# How to Draw a Man-in-the-Maze Labyrinth / 6

### Non-alternating Labyrinths

In all previous posts of this series with the exception of the second part (see related posts below) I have shown alternating labyrinths. In alternating labyrinths the pathway does not traverse the axis. However, there exist also labyrinths in which the path traverses the axis (in multiple-arm labyrinths: the main axis). These are termed non-alternating. A beautiful example of such a labyrinth is depicted in a manuscript from the 10./11. century of the Stiftsbibliothek St. Gallen. Erwin has already presented it on this blog, and I have published on it in Caerdroia 38 (2008).

Illustration 1. St. Gallen Labyrinth

From part / 2 of this series, we know that in principle also non-alternating labyrinths can be drawn in the MiM-style, as the Snail Shell labyrinth is non-alternating. The pathway of this labyrinth traverses the axis twice. Once when it skips from the first to the second circuit and second when skipping from the second inner to the innermost circuit.

The pathway of the St.Gallen labyrinth (ill. 2), however, comes in clockwise from the outer circuit, turns to the right and moves axially to the innermost circuit, where it turns to the left and continues without changing direction (clockwise). How does this affect the seed pattern and its variation into the MiM-style of this labyrinth?

Illustration 3. Seed Patterns Compared

Ill. 3 shows the seed pattern of my demonstration labyrinth from part / 5 of this series (figures a and b) and compares it with the seed pattern of the St. Gallen labyrinth (figures c and d). The seed pattern of the demonstration labyrinth has one central vertical line. This represents the central axial wall to which are aligned the turns of the pathway (fig. a). This is the case with all alternating labyrinths. Variation of seed patterns of alternating labyrinths into the MiM-style leaves the central line and the innermost ring untouched (fig. b). The auxiliary figures of alternating labyrinths all have two vertical spokes and an intact innermost ring.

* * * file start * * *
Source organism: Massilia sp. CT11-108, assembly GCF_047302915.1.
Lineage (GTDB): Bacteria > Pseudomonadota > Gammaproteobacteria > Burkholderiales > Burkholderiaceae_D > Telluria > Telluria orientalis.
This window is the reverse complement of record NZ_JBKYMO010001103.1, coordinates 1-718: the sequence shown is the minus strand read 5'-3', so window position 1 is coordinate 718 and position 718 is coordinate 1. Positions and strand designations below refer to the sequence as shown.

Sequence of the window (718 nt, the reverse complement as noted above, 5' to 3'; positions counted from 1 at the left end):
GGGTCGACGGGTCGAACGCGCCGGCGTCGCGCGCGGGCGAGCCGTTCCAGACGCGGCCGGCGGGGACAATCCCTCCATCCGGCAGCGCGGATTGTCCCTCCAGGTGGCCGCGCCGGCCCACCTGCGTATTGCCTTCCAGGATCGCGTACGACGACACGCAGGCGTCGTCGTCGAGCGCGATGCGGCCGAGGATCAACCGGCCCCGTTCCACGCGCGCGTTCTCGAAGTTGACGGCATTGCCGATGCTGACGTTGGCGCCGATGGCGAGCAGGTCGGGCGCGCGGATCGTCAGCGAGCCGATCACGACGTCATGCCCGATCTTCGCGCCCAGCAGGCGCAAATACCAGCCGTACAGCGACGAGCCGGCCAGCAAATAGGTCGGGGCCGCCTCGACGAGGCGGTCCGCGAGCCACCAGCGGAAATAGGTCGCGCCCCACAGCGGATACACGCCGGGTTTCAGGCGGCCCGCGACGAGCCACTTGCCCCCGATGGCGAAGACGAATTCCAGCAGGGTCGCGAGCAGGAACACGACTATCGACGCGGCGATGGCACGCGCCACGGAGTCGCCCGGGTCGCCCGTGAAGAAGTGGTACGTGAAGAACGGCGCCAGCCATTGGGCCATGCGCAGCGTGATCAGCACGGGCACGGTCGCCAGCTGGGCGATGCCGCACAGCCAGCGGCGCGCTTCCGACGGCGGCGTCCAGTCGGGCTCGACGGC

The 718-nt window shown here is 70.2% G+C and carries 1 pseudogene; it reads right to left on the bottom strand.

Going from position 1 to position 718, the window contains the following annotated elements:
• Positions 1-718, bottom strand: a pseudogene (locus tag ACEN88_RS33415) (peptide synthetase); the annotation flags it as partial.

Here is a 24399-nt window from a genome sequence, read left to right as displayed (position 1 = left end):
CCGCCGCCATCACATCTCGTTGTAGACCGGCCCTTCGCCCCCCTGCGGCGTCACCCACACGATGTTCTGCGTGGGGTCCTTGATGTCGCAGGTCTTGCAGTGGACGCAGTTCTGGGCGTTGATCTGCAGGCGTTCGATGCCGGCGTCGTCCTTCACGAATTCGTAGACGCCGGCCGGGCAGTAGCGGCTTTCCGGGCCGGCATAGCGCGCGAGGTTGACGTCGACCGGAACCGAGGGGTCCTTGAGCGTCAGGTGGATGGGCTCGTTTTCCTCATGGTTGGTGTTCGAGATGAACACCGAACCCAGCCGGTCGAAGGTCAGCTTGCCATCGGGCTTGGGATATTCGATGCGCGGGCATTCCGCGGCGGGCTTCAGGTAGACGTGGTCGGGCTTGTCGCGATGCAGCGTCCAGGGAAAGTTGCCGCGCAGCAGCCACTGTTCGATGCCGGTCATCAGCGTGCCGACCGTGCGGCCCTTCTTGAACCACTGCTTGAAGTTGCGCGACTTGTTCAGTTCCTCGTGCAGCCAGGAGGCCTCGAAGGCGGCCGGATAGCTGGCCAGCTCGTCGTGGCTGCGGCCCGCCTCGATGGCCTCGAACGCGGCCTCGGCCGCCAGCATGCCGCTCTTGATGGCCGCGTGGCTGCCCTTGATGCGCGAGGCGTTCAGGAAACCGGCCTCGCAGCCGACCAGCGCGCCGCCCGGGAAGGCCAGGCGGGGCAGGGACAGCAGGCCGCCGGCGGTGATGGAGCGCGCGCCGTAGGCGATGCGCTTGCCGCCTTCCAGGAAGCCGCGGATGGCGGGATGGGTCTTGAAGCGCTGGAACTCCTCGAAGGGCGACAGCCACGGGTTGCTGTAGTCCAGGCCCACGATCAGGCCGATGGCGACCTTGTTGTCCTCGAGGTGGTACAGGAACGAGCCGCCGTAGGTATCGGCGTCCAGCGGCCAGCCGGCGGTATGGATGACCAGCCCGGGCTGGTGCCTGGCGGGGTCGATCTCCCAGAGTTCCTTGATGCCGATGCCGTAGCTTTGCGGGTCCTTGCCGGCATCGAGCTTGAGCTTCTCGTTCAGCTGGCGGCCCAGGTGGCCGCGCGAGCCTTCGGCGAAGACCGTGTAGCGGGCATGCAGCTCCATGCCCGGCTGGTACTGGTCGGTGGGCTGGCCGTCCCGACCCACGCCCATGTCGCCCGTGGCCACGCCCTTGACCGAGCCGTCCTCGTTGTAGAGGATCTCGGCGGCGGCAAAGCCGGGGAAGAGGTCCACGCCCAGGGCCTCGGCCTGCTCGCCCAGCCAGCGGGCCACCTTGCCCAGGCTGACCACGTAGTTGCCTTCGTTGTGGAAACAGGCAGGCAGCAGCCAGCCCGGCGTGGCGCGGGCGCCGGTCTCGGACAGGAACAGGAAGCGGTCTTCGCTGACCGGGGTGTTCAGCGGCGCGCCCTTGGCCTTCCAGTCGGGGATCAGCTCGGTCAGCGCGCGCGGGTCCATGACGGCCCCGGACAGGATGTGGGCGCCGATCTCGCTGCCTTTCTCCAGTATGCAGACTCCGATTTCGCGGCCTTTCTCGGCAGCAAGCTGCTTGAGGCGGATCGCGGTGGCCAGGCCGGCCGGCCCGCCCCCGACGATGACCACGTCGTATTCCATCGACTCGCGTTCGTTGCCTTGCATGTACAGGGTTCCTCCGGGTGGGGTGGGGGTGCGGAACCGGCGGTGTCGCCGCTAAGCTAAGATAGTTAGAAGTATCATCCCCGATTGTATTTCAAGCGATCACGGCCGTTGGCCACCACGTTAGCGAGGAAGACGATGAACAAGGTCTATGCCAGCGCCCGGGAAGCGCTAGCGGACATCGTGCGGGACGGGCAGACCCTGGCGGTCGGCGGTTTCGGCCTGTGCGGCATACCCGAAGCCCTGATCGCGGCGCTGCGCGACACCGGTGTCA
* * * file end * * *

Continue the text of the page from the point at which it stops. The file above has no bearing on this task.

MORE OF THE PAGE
This is different with the labyrinth of St. Gallen. The seed pattern of this labyrinth has two equivalent vertical lines (fig. c). Between these lines the pathway continues along the central axis. If we vary this seed pattern into the MiM-style, we find no central wall and the innermost ring interrupted (fig. d). The auxiliary figure of the St. Gallen labyrinth therefore has no vertical spoke.

Illustration 4. Labyrinth of St. Gallen in the MiM-style

Non-alternating labyrinths can be drawn in the MiM-style in the same way as alternating labyrinths. The seed pattern of the St. Gallen labyrinth has two elements with single and two elements with two nested turns, and in addition the segment of the path that traverses the axis. In the MiM-auxiliary figure this seed pattern covers two circuits. This corresponds with the elements that are made-up of two nested turns. The pathway segment traversing the axis needs no additional circuit, as for this the innermost ring is interrupted to let the path continue through the middle of the seed pattern.

Illustration 5. My Logo in the MiM-style

And, finally, here is my logo in the MiM-style (ill. 5).

Related posts:

# How to Turn a Meander into a Labyrinth

In one of the preceding articles we identified the meander contained in the classical (Cretan) labyrinth. Now we will go the other way round and turn the meander into a labyrinth. For this purpose, however, we will choose a different form of meander, otherwise it will be too boring.

Meander border on a wallpaper at Boies-Lord House (Picture courtesy of © Chuck LaChiusa)

We will draw a scheme of the elements and number the vertical lines from the left to the right. This will be the circuits (the paths). The horizontal lines at the top and on the bottom represent the axis. There are only 6 circuits and not 7 as with the Cretan labyrinth. The path sequence is the following: A-3-2-1-6-5-4-Z. This should be the way leading inside. The way out: Z-4-5-6-1-2-3-A. Totally different from what we are accustomed to.

Scheme drawing meander border